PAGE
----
What should be taught in these classes, coaching sessions and parenting boot camps is the legitimacy of struggle. Motherhood is the most amazing struggle of life, each day my kids teach me as I am God’s humble servant to be entrusted to care for these people. Parenting is not easy. Holding your composure while parenting can be impossible, both good and bad; I cannot tell you how many times I struggled to hold a straight face and broke into laughter with my kids.
No one can tell you what to do, as each of us deals with our reality so differently. Armchair (childless adults) parents should never teach these classes. Optimists should never teach these classes. Realists need to teach these classes, preparing these new parents for the brutality of what is to come so their expectations are not shattered, their ideals crushed, and their self esteem in ruins because they feel they could not fulfill these unrealistic expectations set by society. Call me jaded, but I think had someone told me how the first three months would be a struggle and what to expect, I might have had a completely different vantage with my oldest. Maybe I would have been more relaxed, more willing to accept help, less stressed and more accepting that I could never be the perfect parent.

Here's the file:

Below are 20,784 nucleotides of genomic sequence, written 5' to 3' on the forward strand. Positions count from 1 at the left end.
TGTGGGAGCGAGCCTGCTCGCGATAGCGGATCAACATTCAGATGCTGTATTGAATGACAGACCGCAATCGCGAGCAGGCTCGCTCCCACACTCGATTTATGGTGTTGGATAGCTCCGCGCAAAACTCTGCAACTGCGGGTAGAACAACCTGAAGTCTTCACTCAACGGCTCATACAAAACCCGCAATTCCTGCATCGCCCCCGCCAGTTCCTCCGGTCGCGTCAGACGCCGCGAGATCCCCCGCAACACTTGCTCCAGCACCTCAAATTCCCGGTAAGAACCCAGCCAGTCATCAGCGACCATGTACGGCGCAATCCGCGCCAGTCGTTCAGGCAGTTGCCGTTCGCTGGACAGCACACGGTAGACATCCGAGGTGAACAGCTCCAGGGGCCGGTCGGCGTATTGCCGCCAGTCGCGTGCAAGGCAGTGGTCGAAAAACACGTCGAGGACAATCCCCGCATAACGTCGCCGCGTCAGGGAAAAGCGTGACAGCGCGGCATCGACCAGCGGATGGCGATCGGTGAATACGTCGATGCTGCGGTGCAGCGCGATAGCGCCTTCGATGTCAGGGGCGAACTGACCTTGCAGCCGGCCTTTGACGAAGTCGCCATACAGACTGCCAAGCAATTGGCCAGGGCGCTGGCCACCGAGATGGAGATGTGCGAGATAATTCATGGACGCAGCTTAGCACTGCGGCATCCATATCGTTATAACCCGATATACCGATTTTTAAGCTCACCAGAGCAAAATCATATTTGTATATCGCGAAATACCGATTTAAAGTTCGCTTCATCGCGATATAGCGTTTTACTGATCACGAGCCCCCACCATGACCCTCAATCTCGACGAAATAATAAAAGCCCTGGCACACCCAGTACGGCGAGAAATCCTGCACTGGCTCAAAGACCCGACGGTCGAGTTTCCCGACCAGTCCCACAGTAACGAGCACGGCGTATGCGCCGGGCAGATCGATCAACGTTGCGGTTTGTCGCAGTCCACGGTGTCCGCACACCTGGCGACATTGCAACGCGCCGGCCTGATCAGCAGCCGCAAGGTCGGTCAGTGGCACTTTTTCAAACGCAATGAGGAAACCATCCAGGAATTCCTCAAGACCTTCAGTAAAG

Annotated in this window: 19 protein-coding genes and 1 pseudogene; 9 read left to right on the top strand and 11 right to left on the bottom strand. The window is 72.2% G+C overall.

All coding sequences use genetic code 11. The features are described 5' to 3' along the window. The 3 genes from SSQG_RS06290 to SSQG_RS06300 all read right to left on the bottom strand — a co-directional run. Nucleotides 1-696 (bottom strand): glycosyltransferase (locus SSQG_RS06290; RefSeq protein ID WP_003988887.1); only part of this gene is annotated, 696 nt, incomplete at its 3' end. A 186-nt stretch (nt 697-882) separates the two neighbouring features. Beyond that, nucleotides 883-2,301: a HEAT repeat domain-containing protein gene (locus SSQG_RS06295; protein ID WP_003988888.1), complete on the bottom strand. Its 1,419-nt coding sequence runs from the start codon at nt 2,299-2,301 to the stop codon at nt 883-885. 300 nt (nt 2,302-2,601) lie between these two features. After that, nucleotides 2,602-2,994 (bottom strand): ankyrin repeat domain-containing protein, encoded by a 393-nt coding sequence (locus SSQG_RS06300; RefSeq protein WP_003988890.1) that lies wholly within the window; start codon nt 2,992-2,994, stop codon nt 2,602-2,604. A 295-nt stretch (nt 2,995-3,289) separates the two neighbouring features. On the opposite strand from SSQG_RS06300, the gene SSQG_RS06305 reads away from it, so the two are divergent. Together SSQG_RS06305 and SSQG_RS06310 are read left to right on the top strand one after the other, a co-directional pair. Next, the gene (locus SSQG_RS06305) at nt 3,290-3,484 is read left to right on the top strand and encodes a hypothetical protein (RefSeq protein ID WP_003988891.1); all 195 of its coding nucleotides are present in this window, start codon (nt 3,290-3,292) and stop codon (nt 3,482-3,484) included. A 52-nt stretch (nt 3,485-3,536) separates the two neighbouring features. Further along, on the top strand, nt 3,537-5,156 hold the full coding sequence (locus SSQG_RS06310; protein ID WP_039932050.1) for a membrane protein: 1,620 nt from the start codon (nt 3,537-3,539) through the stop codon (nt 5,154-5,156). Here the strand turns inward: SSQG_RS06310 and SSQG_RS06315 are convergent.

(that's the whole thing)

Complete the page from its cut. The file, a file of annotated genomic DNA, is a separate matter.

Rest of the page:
I wish social media, advertising, boot camps, parenting coaches and the like would stop selling motherhood like its a new car. Becoming a mom is not like a new car, we are not the new mom smell, we do not have cool creature features or smooth lines or great handling. What gives me a cringing feeling, causes my heart to hurt, and my blood boils is when motherhood is portrayed like an inspirational quote. It’s not butterflies and positivity. Being a mom is gritty, raw, emotional, personal, angry, happy; motherhood is all four seasons in one moment. Motherhood is truly “it takes a village” movement. Women should band together to support each other with the joys and let downs, the realism of exhaustion trying to do it all, the support that everything experienced is completely normal. From wanting to scream and cry in agony, to the laughs and cry’s of joy. No matter if we choose to breastfeed or bottle feed, cloth diaper or disposable, organic or not, we are a tribe of women maneuvering the road of life with tiny humans. Just know that you are doing a great job despite the voice telling you otherwise. You are amazing despite feeling insecure in your efforts. If you feel like you are a failure or not doing a good job, you are doing an amazing job, because you care enough to think you aren’t doing it right or doing enough.